Regulatory Focus™ > News Articles > French Regulator and Roche Trade Blows Over Off-Label Avastin Use

French Regulator and Roche Trade Blows Over Off-Label Avastin Use

Posted 25 June 2015 | By Michael Mezher 

French Regulator and Roche Trade Blows Over Off-Label Avastin Use

On Monday, Swiss drugmaker Roche announced its opposition to the use of its cancer drug Avastin to treat wet age-related macular degeneration (AMD) in France. The move is aimed squarely at France's drug regulator, who temporarily recommended the drug for AMD as a cost saving maneuver in April 2015.


Health authorities around the world have been eyeing Avastin (bevacizumab) as a cheaper alternative to Novartis' Lucentis (ranibizumab injection).

After being approved in the US and Europe in 2004 and 2005, respectively, Avastin has been widely used off-label to treat AMD. However, two years later, Lucentis became the first authorized drug indicated to treat AMD.

Because Lucentis costs about 30 times more than Avastin, and the two drugs are thought to be similarly effective, several prominent health authorities—including the World Health Organization (WHO), the International Council of Ophthalmology (ICO) and the National Eye Institute (NEI)—have supported using Avastin to treat AMD.

Despite international pressure, Roche has resisted expanding Avastin's indication, maintaining its stance that Avastin should not be used to treat AMD.

Roche's stance has been controversial, as the company owns a stake in both Avastin and Lucentis. Both drugs were discovered and patented by Genentech, which Roche acquired in 2009. However, in 2003, Genentech and Novartis made an agreement in which "Novartis received exclusive development and marketing rights for Lucentis outside the United States."

Both Roche and Novartis are being investigated by antitrust authorities in Europe over their marketing practices related to Avastin and Lucentis. In 2014, the Italian Competition Authority found the companies had conspired to drive sales of the more profitable Lucentis, and fined the companies a combined €180 million.

Temporary Recommendation

In July 2014, French lawmakers voted in favor of substituting Avastin for Lucentis. The move drew harsh criticism from the pharmaceutical industry, which viewed it as a means of undermining the regulatory process and a threat to patient safety.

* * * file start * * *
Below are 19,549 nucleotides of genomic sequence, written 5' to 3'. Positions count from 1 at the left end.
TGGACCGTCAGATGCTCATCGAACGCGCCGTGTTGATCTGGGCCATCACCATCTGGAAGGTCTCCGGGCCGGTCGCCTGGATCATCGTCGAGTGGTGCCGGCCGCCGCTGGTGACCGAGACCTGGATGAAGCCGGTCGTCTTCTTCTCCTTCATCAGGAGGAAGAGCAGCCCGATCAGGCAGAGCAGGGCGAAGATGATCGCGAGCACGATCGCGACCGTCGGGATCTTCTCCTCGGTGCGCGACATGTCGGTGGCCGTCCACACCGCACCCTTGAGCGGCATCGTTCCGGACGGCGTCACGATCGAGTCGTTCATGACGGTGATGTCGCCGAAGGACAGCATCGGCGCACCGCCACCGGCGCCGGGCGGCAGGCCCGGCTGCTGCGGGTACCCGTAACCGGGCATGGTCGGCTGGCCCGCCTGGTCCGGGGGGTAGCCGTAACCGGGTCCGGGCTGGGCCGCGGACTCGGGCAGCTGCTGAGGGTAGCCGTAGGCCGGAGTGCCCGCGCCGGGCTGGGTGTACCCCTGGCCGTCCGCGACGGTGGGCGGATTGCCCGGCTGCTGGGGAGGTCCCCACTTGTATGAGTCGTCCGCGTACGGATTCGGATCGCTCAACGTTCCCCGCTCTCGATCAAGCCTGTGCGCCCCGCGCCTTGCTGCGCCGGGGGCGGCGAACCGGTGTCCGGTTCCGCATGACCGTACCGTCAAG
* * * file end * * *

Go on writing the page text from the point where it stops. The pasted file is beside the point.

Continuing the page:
Shortly after, France's medicines regulator, l'Agence Nationale de Sécurité du Médicament (ANSM), wrote to Roche requesting data from the company regarding Avastin's use in treating AMD. In March 2015, an ANSM benefit/risk assessment commission, having reviewed "various trials and meta-analyses," issued a temporary recommendation of use (RTU), allowing Avastin to be used to treat AMD.

In France, an RTU is a procedure that allows ANSM to recommend an authorized product for additional indications outside of its marketing authorization.

Prior to December 2014, an RTU could only be used when:

"There is an unmet therapeutic need, i.e., there is no appropriate alternative medicine with [a marketing authorization] or a cohort [temporary authorization for use (ATU)] in the indication in question," and "the benefit/risk ratio of the medicine is assumed to be favourable based on the available scientific efficacy and safety data."

However, in December 2014, the French Public Health Code was amended to allow an RTU to be issued when there is no alternative product for a given indication with the same active ingredient.

Renewed Opposition

In a press release Monday, Roche reaffirmed its opposition to the RTU issued by ANSM, and said the company should not be beholden to EU pharmacovigilance requirements for Avastin when it is used to treat AMD. Roche has also defended itself in the press, saying that it does not have "the expertise nor capacity or authorization" to repackage Avastin in quantities appropriate for ophthalmologic use.

Because the dosages of Avastin are much higher when used to treat cancer, doctors administering the drug must use smaller quantities of the drug, either by obtaining repackaged doses or measuring out fractions of a vial. While this may seem like a simple task, both scenarios pose an increased risk for serious eye infections if not done properly.

In response to Roche's statement, ANSM has reminded the company that it is required to monitor its product's use, even under an RTU, according to the French Public Code of Health.


ANSM Statement (French), Roche Press Release (French)

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